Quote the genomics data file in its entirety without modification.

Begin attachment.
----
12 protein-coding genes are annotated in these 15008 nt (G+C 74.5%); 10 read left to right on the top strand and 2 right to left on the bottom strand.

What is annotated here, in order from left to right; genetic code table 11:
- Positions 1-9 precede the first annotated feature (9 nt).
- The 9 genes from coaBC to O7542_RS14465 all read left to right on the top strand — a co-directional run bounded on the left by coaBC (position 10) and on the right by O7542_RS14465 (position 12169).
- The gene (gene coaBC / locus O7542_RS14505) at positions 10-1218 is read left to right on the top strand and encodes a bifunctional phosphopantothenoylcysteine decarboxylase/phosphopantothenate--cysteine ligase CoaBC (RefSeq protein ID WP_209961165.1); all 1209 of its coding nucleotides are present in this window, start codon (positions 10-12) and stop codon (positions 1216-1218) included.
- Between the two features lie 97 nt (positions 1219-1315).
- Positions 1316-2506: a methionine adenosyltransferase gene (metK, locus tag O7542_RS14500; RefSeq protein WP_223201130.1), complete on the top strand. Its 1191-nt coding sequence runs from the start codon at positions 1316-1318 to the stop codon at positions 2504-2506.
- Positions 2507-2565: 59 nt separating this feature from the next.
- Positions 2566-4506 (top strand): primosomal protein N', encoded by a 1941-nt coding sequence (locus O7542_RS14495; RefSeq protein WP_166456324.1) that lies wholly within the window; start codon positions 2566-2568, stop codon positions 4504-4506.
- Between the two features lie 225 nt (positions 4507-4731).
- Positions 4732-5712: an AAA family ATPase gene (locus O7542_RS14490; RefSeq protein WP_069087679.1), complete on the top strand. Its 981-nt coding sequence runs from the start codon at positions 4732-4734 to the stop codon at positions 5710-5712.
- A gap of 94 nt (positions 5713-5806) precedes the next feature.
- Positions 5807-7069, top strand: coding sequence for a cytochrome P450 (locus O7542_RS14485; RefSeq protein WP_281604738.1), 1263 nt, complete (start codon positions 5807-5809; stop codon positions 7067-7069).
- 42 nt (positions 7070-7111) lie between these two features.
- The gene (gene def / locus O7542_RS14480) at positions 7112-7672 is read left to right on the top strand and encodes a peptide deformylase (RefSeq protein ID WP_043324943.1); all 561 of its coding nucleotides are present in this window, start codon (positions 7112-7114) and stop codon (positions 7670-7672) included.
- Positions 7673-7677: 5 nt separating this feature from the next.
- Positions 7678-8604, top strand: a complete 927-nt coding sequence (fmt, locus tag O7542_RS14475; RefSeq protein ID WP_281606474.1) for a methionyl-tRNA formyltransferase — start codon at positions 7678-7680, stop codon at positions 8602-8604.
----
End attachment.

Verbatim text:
12 protein-coding genes are annotated in these 15008 nt (G+C 74.5%); 10 read left to right on the top strand and 2 right to left on the bottom strand.

What is annotated here, in order from left to right; genetic code table 11:
- Positions 1-9 precede the first annotated feature (9 nt).
- The 9 genes from coaBC to O7542_RS14465 all read left to right on the top strand — a co-directional run bounded on the left by coaBC (position 10) and on the right by O7542_RS14465 (position 12169).
- The gene (gene coaBC / locus O7542_RS14505) at positions 10-1218 is read left to right on the top strand and encodes a bifunctional phosphopantothenoylcysteine decarboxylase/phosphopantothenate--cysteine ligase CoaBC (RefSeq protein ID WP_209961165.1); all 1209 of its coding nucleotides are present in this window, start codon (positions 10-12) and stop codon (positions 1216-1218) included.
- Between the two features lie 97 nt (positions 1219-1315).
- Positions 1316-2506: a methionine adenosyltransferase gene (metK, locus tag O7542_RS14500; RefSeq protein WP_223201130.1), complete on the top strand. Its 1191-nt coding sequence runs from the start codon at positions 1316-1318 to the stop codon at positions 2504-2506.
- Positions 2507-2565: 59 nt separating this feature from the next.
- Positions 2566-4506 (top strand): primosomal protein N', encoded by a 1941-nt coding sequence (locus O7542_RS14495; RefSeq protein WP_166456324.1) that lies wholly within the window; start codon positions 2566-2568, stop codon positions 4504-4506.
- Between the two features lie 225 nt (positions 4507-4731).
- Positions 4732-5712: an AAA family ATPase gene (locus O7542_RS14490; RefSeq protein WP_069087679.1), complete on the top strand. Its 981-nt coding sequence runs from the start codon at positions 4732-4734 to the stop codon at positions 5710-5712.
- A gap of 94 nt (positions 5713-5806) precedes the next feature.
- Positions 5807-7069, top strand: coding sequence for a cytochrome P450 (locus O7542_RS14485; RefSeq protein WP_281604738.1), 1263 nt, complete (start codon positions 5807-5809; stop codon positions 7067-7069).
- 42 nt (positions 7070-7111) lie between these two features.
- The gene (gene def / locus O7542_RS14480) at positions 7112-7672 is read left to right on the top strand and encodes a peptide deformylase (RefSeq protein ID WP_043324943.1); all 561 of its coding nucleotides are present in this window, start codon (positions 7112-7114) and stop codon (positions 7670-7672) included.
- Positions 7673-7677: 5 nt separating this feature from the next.
- Positions 7678-8604, top strand: a complete 927-nt coding sequence (fmt, locus tag O7542_RS14475; RefSeq protein ID WP_281606474.1) for a methionyl-tRNA formyltransferase — start codon at positions 7678-7680, stop codon at positions 8602-8604.